Keeping your smoker or grill at an exact temperatu

Keeping your smoker or grill at an exact temperature can prove troublesome for newbies, but don’t let it scare you off. In no time at all you’ll dial in how much fuel and oxygen your grill or smoker requires. From there, it’s just a matter of figuring out how often you need to add in more fuel (briquettes). As long as the smoker stays between 225° and 250°, you’ll be fine. If ambient temperature spikes do happen (as they do), reduce the ambient temperature to keep things under 300°. There’s enough mass here that a few short spikes won’t ruin a smoked pork shoulder. This is also a good reason to pick up a nice WiFi thermometer (like our wining pick, Signals by ThermoWorks). It could save your butt.

The Stall – Why is my pork taking so long to smoke?

So things are going well so far. You’ve got the heat dialed in, the internal temperature of the meat is steadily rising, and you’re mentally setting a dinner time, but then something happens: the temperature just sits around 150° and won’t move. There’s nothing wrong with your thermometer – you’ve encountered The Stall.

As the muscles cook, they contract and push out water starting around 110° and finishing around 160°. That water gradually makes its way to the surface of the meat and starts cooling the meat through evaporation, much like your body cools by sweating. Around 150°, this cooling starts to cancel out the cooking power of the 225° environment. At this point, the pork can’t cook until one of a few things happen: the water cooks off, you wrap the meat in foil to prevent evaporation, or you crank up the heat.

2 Hacks to Fast-foward Past the Stall

2 Hacks to Fast-foward Past the Stall

Your first option is to do nothing until the meat has exuded all the water it’s going to. This might take 2 to 4 hours, but the results are well worth it. This period is perfect for developing collagen on the interior and bark on the exterior. If you’ve got the time, just grab another drink and let it be.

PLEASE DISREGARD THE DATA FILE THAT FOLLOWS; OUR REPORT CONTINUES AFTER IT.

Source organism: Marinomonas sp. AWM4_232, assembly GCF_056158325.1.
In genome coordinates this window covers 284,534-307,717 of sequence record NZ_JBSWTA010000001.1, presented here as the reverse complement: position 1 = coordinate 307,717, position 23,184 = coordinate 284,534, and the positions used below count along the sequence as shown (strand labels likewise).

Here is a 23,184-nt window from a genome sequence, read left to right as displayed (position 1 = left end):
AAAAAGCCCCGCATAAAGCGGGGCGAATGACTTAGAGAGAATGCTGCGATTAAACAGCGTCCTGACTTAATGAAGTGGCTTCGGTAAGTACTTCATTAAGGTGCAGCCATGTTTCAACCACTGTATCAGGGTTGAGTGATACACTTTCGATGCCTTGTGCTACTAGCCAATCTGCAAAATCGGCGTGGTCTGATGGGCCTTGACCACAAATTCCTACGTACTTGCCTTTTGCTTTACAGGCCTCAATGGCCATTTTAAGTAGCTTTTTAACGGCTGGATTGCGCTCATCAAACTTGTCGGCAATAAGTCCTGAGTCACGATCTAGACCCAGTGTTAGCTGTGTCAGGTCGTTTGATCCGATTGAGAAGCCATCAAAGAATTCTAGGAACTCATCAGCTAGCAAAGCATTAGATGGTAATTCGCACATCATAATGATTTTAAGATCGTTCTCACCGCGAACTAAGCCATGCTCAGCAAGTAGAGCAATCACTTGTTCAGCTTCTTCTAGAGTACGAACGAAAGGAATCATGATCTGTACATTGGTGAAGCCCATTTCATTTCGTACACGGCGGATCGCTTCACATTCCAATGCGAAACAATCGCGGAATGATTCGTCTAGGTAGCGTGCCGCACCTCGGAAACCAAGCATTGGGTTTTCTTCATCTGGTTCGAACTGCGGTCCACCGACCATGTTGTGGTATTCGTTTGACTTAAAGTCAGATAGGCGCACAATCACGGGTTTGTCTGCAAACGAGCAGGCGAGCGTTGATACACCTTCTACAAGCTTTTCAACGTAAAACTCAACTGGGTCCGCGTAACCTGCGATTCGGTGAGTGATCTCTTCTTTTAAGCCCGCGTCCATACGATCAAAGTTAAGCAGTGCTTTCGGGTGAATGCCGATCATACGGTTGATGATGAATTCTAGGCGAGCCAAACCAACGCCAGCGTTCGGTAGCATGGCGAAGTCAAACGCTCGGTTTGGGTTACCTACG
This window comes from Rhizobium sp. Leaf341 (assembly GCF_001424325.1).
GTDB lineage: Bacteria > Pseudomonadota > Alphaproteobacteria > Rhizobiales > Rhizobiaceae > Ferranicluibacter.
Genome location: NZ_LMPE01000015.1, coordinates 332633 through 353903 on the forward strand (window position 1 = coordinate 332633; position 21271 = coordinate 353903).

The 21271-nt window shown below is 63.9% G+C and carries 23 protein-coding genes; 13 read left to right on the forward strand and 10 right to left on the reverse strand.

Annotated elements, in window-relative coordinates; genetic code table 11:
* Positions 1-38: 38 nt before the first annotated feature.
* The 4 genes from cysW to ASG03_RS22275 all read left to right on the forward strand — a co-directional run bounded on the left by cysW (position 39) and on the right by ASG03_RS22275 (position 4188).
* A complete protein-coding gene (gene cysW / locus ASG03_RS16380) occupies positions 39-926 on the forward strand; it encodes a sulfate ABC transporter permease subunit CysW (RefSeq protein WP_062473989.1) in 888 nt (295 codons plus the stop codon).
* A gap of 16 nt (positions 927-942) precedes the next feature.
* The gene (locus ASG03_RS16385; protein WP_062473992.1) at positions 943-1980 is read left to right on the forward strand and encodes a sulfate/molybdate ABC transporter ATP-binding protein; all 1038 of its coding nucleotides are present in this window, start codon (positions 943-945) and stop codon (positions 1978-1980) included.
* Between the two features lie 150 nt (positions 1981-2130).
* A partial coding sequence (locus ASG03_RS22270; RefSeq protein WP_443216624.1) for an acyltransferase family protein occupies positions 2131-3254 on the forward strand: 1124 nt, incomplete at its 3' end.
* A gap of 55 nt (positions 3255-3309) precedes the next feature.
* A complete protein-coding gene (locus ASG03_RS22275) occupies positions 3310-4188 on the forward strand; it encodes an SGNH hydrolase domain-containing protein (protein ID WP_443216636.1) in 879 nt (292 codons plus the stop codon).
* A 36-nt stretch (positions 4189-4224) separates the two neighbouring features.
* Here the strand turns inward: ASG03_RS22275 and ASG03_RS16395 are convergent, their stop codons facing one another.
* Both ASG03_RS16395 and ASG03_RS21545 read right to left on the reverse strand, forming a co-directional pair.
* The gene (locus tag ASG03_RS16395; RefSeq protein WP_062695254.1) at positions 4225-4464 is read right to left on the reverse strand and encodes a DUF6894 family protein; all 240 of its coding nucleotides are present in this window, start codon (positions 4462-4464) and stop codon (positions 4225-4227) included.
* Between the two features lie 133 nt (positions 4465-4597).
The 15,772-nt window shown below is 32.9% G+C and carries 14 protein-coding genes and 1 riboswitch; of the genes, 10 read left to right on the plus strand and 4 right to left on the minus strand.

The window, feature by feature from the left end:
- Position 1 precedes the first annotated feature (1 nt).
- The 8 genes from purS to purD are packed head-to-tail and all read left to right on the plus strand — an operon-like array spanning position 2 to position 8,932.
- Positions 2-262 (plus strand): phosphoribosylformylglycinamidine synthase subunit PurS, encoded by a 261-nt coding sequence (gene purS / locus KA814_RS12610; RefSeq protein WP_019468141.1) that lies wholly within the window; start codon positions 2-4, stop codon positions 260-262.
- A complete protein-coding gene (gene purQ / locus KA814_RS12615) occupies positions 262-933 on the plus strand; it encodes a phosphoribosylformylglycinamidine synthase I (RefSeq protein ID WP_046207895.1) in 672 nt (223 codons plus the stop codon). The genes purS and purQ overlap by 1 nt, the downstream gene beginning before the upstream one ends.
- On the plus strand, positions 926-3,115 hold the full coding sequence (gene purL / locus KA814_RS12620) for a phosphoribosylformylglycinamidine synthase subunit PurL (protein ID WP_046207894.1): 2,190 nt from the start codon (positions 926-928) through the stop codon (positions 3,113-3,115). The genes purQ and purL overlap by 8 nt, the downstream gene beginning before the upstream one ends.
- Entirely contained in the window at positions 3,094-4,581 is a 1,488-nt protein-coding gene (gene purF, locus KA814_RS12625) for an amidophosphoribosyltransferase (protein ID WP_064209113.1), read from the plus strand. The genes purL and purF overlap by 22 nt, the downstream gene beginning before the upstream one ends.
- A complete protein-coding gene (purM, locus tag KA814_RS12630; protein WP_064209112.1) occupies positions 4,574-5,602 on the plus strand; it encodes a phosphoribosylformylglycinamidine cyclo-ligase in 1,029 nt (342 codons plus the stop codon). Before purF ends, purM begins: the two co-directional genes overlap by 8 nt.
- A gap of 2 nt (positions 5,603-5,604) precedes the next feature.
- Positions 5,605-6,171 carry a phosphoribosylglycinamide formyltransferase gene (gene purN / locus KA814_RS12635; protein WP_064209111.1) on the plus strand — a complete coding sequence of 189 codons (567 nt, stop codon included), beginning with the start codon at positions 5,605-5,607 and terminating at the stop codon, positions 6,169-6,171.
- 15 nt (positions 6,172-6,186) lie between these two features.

Aside from maintaining consistent pit temperature

Aside from maintaining consistent pit temperature, the biggest thing that newbies struggle with is the Stall. It’s the time where everything seems to come to a halt and no matter what you do the meat’s temperature doesn’t increase. This arouses contempt into the stomachs of your guests — you begin to panic because you told them they would be dining on delicious BBQ come 6pm — lucky for you, you know better and prepared in advance for the Stall. Bravo.

If you haven’t gotten it by now, we’ll summarize: the Bark is the best part of a pulled pork.

It’s crispy and salty, a little spicy…and just jam-packed with smoky flavor. Every crunchy bite is a treat and pulling apart the bark of a pork butt with your hands to reveal all that gooey, juicy and fatty pulled pork is incredibly satisfying. You can break up the bark and mix it in with all that shredded pork…or just rip off big, salty chunks and chow down with your fingers.

#1 Higher Temperature

The Stall happens because the cooking power of the smoker comes into balance with the evaporative cooling of the water. You can beat it by pushing on the cooking power side of the balance. Crank up your heat to about 310° and keep a very close eye on your temperature readings. Once the meat gets up to about 170°, bring the heat back down to 225° to glide into a smooth finish.

The downside of this method is that it’s high-risk. Overdo it, and you’ll ruin your meat. You also miss out on prime collagen development time, making your meat a little less tender.

#2 The Texas Crutch